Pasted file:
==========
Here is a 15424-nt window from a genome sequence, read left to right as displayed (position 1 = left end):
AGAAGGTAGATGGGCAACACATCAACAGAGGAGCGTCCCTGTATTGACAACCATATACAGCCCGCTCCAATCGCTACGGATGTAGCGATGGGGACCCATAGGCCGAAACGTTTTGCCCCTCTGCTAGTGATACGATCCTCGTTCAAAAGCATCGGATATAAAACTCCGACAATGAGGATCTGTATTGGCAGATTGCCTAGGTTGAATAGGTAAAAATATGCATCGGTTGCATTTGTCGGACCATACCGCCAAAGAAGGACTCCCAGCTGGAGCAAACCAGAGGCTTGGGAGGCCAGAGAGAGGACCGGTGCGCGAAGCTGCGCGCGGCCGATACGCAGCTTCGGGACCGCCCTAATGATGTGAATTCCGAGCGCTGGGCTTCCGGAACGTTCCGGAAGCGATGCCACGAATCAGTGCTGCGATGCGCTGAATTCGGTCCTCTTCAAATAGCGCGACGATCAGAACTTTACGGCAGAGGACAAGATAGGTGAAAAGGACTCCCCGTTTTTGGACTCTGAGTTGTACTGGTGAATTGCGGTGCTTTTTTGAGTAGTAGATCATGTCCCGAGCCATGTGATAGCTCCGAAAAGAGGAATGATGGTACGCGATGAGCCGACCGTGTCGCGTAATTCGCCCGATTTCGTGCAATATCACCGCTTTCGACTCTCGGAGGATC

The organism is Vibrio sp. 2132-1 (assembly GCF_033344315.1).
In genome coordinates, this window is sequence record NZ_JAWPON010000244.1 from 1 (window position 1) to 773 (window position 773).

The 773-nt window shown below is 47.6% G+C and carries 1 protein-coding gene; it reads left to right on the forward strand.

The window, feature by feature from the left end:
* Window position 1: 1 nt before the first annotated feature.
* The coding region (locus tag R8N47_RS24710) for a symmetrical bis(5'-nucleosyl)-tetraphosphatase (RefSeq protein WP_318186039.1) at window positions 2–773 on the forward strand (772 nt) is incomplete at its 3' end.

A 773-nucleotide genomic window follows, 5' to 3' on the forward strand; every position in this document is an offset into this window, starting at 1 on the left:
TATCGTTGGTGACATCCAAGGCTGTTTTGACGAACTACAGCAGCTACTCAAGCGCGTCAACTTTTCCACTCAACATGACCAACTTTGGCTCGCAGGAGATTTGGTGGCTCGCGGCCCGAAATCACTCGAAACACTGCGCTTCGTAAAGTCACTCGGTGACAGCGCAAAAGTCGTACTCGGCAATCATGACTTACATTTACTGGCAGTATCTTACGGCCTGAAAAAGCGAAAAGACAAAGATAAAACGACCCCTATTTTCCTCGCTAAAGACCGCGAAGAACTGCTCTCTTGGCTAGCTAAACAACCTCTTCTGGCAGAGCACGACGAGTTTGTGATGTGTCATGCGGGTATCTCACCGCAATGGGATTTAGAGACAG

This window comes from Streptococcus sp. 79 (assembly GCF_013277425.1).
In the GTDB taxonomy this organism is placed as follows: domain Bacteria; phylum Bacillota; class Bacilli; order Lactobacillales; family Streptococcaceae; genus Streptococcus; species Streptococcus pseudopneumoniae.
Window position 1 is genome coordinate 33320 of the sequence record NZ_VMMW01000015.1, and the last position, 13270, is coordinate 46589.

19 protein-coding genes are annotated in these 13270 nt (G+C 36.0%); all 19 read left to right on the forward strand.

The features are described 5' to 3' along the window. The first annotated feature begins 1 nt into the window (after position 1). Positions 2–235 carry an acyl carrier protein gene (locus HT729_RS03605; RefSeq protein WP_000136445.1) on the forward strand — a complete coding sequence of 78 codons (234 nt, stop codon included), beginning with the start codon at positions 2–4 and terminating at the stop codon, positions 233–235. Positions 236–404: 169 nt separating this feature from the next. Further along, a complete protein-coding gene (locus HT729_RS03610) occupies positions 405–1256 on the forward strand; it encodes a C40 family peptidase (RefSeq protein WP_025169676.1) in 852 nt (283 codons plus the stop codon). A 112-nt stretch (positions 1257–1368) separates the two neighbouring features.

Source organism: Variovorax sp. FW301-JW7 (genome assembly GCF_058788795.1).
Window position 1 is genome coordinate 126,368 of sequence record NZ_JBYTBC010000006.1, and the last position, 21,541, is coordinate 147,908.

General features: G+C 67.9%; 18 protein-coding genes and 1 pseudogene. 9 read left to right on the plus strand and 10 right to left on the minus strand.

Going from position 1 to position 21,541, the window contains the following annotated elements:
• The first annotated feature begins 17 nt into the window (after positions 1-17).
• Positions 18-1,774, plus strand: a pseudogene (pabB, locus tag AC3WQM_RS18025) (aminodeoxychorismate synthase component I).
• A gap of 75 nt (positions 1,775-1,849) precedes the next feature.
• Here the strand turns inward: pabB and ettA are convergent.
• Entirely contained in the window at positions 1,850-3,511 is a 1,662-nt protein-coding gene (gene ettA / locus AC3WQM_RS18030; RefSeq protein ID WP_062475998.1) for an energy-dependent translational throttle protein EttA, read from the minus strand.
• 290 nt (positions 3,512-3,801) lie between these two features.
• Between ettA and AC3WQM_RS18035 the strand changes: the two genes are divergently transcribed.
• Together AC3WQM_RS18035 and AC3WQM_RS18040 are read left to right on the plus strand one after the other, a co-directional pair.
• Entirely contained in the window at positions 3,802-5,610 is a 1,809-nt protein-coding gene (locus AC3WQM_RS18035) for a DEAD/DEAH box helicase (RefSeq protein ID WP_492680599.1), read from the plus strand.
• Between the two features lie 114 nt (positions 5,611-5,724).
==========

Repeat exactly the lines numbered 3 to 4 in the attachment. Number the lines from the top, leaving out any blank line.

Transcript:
The organism is Vibrio sp. 2132-1 (assembly GCF_033344315.1).
In genome coordinates, this window is sequence record NZ_JAWPON010000244.1 from 1 (window position 1) to 773 (window position 773).